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|This disease is most easily identified on peach. Symptoms are predominantly foliar, but the fruits may also be affected.
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X-DISEASE (Mycoplasma disease of peaches and nectarines)X-disease has been diagnosed in several peach orchards in northern Ohio. Once the disease is established in an area or orchard, it can be very destructive. The disease has been reported to occur primarily in the Great Lakes states and in the province of Ontario, Canada. The range of distribution for X-disease corresponds to the range of distribution of the wild chokecherry, which is a major reservoir of infection. X-disease can affect peach, nectarine, sweet cherry, and sour cherry.
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Reference: Ohio State University Extension
Symptoms on Peach
Figure 1. Symptoms of X-disease on peach leaves.
A good diagnostic symptom is the presence of apparently healthy twigs or branches with normal-looking leaves mixed with twigs or branches showing the symptoms described earlier. This mixture of healthy and diseased branches on the same tree occurs primarily during the first and second year's of infection. Two to three year's after initial infection, most branches will show symptoms.
Another important diagnostic aid is to pull a tree and examine the roots. Foliar symptoms of yellowing and stunting can also be caused by Phytophthora root rot, which has also been observed in several northern Ohio orchards. With Phytophthora root rot, the above-ground symptoms are usually fairly uniform throughout the canopy of the tree. You generally will not see a healthy branch on the tree with all other branches showing symptoms.
In addition, the crown and/or roots of a tree with above-ground symptoms caused by root rot should have visible, rotted areas. These areas are generally brick-red to brown in color and are often characterized by a sharp line of demarcation between healthy and diseased tissue. Roots on trees affected by X-disease appear normal.
Fruit set on trees infected with X-disease may appear nor-mal at first, but fruit on infected branches will usually drop prematurely.
Symptoms on Cherry
Trees on mahaleb rootstock generally react differently to the disease than do those on mazzard rootstock. Cherries on mahaleb rootstock are killed suddenly in midsummer by the disease. Trees on mazzard rootstock decline slowly. Infected sweet cherry trees on mazzard rootstocks may not show decline for many year's; often the only recognizable symptom is on the fruit. Scattered fruit on trees propagated on mazzard rootstock are small and pink at harvest and have a bitter flavor. Sour cherries seem to be a little more seriously affected in that dieback and decline are often associated with the disease.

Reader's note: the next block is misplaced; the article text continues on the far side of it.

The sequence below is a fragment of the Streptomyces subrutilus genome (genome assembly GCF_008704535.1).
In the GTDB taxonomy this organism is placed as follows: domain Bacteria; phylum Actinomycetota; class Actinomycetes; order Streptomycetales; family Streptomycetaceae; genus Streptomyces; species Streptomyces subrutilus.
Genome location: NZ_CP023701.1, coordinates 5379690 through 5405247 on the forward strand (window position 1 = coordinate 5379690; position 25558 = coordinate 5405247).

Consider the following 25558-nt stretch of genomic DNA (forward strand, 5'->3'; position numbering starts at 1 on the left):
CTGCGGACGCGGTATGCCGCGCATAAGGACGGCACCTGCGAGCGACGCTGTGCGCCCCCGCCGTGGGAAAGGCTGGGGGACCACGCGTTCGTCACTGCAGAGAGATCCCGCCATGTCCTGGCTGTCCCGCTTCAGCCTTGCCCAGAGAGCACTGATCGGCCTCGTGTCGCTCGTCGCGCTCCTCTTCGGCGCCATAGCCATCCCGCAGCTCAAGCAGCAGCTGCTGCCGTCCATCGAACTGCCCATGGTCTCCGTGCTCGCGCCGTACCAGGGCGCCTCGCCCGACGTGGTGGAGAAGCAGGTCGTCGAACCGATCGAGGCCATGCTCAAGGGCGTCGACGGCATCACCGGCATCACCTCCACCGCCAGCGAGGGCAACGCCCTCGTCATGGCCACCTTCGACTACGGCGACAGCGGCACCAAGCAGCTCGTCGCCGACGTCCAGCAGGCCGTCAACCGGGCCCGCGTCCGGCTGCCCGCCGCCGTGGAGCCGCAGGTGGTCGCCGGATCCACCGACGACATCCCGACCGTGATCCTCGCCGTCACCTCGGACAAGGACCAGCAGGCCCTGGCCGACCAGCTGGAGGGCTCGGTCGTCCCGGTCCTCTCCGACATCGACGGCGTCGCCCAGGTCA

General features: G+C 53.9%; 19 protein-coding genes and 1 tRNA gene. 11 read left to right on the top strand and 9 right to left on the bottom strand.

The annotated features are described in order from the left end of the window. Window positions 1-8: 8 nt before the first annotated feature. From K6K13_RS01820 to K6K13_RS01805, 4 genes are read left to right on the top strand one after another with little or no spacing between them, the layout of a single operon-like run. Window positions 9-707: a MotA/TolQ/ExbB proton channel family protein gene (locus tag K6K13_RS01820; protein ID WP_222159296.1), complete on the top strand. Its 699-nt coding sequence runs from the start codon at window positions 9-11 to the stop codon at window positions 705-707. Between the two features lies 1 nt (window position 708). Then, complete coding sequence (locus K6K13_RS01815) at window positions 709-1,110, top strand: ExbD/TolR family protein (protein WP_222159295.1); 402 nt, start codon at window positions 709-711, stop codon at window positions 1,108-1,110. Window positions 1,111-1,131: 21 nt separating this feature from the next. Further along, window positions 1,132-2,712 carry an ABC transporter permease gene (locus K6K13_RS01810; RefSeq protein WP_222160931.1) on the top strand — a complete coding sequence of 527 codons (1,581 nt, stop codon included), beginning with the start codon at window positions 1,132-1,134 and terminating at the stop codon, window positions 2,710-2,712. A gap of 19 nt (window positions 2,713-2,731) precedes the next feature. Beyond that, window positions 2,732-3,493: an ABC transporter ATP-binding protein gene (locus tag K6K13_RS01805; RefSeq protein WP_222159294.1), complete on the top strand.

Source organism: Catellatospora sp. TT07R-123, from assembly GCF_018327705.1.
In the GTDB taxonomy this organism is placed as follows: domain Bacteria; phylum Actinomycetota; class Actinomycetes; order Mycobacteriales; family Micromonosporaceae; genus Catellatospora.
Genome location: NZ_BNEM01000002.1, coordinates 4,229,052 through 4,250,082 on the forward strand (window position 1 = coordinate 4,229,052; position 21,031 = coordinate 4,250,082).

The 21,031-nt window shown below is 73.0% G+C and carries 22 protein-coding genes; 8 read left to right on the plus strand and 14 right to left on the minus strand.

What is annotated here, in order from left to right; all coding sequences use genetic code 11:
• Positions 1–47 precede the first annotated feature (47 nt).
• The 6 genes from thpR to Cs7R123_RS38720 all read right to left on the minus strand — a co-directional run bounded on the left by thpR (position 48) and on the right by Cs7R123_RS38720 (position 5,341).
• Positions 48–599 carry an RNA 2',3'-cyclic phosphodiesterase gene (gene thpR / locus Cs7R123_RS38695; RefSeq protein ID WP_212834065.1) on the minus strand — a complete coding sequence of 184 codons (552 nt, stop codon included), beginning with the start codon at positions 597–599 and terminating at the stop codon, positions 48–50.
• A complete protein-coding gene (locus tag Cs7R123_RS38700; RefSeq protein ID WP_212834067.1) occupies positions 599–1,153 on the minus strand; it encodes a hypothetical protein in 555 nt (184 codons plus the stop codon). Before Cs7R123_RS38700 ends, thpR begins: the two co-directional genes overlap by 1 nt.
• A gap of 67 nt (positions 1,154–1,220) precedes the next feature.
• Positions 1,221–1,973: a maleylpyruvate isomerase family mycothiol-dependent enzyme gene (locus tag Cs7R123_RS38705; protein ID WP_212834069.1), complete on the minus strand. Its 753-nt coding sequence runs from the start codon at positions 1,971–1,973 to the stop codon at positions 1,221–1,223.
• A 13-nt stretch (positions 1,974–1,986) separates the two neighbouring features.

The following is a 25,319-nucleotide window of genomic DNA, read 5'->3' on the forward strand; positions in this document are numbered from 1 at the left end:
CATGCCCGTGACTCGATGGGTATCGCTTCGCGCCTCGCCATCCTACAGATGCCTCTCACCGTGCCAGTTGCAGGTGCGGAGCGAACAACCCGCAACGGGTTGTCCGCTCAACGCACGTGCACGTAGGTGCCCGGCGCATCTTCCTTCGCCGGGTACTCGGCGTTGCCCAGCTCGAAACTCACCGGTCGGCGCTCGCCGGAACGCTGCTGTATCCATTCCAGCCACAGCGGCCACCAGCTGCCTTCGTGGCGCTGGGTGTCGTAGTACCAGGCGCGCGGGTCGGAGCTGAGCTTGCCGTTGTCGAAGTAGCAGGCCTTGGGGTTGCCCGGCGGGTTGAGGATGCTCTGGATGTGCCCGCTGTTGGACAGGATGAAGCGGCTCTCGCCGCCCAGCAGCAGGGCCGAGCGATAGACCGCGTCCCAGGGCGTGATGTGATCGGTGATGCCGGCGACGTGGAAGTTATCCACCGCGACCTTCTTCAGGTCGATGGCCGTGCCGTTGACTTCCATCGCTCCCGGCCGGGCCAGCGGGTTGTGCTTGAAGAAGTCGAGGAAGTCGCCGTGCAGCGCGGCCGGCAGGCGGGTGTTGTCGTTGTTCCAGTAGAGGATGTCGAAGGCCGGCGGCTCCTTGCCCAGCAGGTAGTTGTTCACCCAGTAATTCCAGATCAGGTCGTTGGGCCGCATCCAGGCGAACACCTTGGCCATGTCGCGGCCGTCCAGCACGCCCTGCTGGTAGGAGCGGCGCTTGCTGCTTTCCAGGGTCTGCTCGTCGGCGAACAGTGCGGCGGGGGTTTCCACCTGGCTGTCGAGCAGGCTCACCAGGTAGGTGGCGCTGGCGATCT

Figure 2. X-disease on peach. Note the apparently healthy branch
among severely infected branches with strap-shaped leaves.
Spread of X-Disease
Movement of leafhoppers, and therefore X-disease, can also occur from infected sweet and sour cherry, particularly from trees on mazzard rootstock. Although the possibility of spread from peach to peach has been investigated many times, it appears to be of minor importance.
Identification of Chokecherries
Unlike black cherry and pin cherry, which grow like trees to 50 feet or more, chokecherries are shrubs up to 15 feet tall. They are usually found in clumps. The fruit of chokecherry, which is produced along a central stem, is black when mature and ripens before those of black cherry. The calyx cup on chokecherry fruit does not persist as it does on black cherry fruit. Pin cherry fruit are borne in clusters like sour cherry and in no way resemble those of chokecherry. Chokecherry leaves are wider and broader than black cherry or pin cherry leaves. Serrations along the margin of the leaves are more prominent and spreading than those of the other two species.
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|Data Source: Ohio State University Extension. Articles and resource may contain pesticide recommendations that are subject to change at any time. These recommendations are provided only as a guide and it is always the pesticide applicator's responsibility, by law, to read and follow all current label directions for the specific pesticide being used.|